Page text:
Thursday, September 6, 2018

Mariana Trench Marine National Monument Photo Exhibit Opening


(Saipan, Northern Mariana Islands) –– The Friends of the Mariana Trench (FOMT) together with the Marianas Visitors Authority (MVA) and the Hotel Association of the Northern Mariana Islands (HANMI) are pleased to announce the opening of a photo exhibit featuring 32 photos from the Mariana Trench. The ribbon cutting officially opening the exhibit will be held at the Hyatt Regency Saipan at 10:00am on Friday, September 7, 2018.

“We are really excited to see this project come to life,” said FOMT Chairman Ignacio V. Cabrera. “Our goal with this exhibit is to give our community and tourists a way to interact with our monument and learn more about what we have there.”

The National Oceanic and Atmospheric Administration (NOAA) Ship Okeanos Explorer conducted exploration missions of the Mariana Trench in 2016. ROV Deep Discoverer (a robot) made daily dives from 250 to 6,000 meters and provided live video feedback to scientists aboard the ship. The photos in this exhibit are still-captures from video footage obtained during those dives. Several possible new species were found during this mission.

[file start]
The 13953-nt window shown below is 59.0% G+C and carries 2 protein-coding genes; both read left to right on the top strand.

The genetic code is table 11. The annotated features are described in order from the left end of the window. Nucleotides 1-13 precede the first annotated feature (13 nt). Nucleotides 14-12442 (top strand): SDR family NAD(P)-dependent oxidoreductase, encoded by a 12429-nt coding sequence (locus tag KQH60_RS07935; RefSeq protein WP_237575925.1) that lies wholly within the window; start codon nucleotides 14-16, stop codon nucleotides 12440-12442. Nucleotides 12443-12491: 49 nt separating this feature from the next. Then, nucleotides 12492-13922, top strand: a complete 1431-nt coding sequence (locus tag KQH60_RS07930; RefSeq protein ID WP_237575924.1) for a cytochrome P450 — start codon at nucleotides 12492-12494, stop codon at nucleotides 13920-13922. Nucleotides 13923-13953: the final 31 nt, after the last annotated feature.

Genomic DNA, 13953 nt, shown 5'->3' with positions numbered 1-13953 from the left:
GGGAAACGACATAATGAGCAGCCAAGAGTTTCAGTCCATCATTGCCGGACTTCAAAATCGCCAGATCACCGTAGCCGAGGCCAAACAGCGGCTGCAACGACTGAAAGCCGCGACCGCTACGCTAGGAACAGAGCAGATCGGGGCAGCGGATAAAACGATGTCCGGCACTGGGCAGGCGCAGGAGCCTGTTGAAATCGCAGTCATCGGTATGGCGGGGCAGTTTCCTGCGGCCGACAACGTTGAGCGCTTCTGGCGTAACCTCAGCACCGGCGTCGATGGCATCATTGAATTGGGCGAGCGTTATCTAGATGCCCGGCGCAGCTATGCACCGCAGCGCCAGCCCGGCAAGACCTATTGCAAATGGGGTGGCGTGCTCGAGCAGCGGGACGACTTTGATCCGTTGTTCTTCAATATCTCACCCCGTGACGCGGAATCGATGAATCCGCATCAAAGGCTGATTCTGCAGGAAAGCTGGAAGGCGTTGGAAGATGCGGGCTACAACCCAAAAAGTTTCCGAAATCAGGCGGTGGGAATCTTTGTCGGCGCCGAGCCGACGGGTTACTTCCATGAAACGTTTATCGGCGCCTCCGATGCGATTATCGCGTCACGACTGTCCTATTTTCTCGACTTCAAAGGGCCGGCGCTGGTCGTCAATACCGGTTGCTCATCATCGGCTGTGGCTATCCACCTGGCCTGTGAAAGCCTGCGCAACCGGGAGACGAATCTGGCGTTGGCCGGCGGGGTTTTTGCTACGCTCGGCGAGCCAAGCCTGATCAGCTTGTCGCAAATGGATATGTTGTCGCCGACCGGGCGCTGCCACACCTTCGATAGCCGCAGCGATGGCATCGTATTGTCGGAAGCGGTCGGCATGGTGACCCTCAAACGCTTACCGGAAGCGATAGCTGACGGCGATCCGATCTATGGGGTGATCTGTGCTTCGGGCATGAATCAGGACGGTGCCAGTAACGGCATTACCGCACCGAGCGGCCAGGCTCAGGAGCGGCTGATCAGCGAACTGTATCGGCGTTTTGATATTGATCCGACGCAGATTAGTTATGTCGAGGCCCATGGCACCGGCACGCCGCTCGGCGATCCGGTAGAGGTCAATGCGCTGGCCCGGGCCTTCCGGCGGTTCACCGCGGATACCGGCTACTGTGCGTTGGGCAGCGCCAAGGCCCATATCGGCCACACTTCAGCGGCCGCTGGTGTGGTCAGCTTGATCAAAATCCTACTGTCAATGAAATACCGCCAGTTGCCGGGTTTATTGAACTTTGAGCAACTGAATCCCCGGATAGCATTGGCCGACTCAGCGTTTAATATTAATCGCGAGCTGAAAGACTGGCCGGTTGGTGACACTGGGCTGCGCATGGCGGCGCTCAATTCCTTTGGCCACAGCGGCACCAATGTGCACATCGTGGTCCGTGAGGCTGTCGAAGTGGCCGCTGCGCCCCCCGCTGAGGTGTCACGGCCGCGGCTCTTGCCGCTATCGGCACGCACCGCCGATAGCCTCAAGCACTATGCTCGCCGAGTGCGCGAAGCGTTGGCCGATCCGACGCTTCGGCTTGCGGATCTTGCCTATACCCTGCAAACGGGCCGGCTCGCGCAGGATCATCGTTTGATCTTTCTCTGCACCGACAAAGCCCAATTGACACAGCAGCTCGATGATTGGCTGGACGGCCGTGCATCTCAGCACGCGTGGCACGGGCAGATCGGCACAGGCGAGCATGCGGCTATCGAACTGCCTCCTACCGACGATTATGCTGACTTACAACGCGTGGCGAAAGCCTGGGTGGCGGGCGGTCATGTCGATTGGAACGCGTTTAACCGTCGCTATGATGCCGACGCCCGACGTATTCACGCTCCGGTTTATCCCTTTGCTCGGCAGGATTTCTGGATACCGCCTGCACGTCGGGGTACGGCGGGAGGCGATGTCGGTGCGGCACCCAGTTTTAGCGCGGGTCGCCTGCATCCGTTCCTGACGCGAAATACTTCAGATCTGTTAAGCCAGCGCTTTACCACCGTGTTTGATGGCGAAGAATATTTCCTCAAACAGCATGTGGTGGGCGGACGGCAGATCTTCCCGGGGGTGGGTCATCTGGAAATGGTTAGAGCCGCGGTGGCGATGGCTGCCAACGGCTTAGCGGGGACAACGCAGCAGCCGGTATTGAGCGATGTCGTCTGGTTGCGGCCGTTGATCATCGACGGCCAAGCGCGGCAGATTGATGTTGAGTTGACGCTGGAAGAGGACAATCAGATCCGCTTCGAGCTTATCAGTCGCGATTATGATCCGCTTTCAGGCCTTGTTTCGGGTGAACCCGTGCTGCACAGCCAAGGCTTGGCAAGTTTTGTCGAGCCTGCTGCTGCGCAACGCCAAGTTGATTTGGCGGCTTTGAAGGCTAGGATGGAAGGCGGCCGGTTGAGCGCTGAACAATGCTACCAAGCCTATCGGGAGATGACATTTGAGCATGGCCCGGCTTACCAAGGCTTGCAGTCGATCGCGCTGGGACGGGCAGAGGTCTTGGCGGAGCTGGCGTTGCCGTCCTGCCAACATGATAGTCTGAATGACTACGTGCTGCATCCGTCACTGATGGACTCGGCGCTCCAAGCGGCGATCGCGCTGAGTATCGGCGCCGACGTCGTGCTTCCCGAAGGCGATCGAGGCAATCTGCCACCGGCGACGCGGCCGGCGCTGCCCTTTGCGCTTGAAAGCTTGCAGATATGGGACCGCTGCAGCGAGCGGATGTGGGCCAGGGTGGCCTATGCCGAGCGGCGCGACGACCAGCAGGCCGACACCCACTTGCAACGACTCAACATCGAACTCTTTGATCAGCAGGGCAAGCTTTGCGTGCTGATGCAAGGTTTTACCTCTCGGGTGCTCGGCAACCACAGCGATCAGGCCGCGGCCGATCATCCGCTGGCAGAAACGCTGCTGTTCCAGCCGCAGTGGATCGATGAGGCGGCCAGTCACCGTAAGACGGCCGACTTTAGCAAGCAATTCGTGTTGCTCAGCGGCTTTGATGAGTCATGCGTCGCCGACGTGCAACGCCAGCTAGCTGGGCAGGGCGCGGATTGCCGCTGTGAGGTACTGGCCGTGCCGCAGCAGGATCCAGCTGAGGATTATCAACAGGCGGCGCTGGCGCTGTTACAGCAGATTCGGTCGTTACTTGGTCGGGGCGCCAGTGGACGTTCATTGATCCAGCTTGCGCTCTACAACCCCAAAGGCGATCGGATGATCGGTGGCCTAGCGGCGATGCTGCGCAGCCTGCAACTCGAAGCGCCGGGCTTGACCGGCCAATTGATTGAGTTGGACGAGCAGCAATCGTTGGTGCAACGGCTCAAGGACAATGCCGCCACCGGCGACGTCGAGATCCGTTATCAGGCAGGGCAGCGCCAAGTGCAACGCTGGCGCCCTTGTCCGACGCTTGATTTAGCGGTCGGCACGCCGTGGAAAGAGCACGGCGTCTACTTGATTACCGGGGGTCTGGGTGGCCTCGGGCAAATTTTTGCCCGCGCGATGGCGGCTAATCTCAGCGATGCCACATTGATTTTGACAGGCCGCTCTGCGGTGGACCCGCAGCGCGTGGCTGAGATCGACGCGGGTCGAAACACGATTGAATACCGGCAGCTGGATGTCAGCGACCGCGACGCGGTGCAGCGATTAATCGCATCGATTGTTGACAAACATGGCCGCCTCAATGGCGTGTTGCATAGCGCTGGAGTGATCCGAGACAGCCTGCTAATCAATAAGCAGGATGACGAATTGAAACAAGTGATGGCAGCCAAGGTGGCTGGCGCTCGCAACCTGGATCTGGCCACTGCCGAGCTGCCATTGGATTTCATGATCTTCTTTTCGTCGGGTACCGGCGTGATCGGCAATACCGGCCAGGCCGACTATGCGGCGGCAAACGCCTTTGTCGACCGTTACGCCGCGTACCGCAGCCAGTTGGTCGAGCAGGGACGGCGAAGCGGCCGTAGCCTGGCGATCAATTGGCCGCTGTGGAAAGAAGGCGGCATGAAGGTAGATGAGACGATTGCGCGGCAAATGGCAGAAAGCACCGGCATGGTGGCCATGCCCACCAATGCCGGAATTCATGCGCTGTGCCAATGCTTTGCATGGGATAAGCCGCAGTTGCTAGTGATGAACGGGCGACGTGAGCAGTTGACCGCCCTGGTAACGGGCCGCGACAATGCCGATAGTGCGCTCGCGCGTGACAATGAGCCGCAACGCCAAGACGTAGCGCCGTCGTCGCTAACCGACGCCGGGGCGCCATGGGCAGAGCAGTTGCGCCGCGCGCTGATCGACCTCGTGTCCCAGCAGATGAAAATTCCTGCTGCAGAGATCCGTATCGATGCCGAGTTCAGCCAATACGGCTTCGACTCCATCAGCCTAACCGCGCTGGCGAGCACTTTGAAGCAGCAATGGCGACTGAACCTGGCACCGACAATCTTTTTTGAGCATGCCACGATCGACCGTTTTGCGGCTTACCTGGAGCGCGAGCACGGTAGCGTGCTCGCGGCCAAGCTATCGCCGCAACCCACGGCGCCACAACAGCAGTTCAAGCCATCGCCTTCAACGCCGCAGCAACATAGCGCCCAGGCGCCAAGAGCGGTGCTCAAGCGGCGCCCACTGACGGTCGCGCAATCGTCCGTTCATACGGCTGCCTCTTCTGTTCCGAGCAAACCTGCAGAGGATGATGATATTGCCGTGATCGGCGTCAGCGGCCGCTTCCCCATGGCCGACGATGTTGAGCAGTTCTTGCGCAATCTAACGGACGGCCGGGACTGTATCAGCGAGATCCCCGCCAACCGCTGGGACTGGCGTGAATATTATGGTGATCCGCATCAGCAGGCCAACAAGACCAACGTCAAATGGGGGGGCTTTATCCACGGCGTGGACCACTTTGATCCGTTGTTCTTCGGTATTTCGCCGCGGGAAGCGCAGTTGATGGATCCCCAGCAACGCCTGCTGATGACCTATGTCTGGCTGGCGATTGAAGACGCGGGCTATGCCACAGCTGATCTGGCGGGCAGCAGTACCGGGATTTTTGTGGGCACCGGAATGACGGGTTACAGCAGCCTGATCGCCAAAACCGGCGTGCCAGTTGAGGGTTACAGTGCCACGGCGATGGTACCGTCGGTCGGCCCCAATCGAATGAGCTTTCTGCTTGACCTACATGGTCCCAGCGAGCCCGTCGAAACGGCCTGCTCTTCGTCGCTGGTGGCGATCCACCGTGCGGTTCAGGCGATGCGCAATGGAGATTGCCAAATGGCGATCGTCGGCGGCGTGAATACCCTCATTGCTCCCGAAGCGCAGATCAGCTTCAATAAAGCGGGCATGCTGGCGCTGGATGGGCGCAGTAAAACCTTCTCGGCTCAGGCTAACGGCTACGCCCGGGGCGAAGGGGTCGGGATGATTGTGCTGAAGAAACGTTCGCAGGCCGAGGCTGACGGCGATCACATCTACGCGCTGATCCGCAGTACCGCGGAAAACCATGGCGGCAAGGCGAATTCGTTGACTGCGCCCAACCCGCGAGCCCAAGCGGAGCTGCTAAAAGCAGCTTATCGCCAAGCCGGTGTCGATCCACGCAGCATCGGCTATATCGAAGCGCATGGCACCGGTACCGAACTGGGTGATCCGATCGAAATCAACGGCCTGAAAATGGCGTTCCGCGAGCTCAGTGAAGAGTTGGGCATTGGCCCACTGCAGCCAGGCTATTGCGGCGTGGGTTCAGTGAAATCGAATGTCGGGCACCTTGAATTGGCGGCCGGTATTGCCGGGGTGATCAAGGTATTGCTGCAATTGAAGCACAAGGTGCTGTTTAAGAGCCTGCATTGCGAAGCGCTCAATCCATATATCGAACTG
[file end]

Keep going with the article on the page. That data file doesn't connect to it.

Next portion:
"This is fantastic, and we applaud the Friends of the Mariana Trench Monument for undertaking this initiative to bring the Monument to the CNMI community using the Okeanos Explorer information and images from the Marianas expedition," said Heidi Hirsh, Natural Resource Specialist with Marine National Monuments Program based in Hawaii.

The exhibit was coordinated by Laurie Peterka for the Friends of the Mariana Trench and funded by the Marianas Visitors Authority and the Northern Marianas Hotel Association. All images are courtesy of the NOAA Office of Ocean Exploration and Research, 2016 Deepwater Exploration of the Marianas. Image printing and framing were donated by the Pew Charitable Trusts.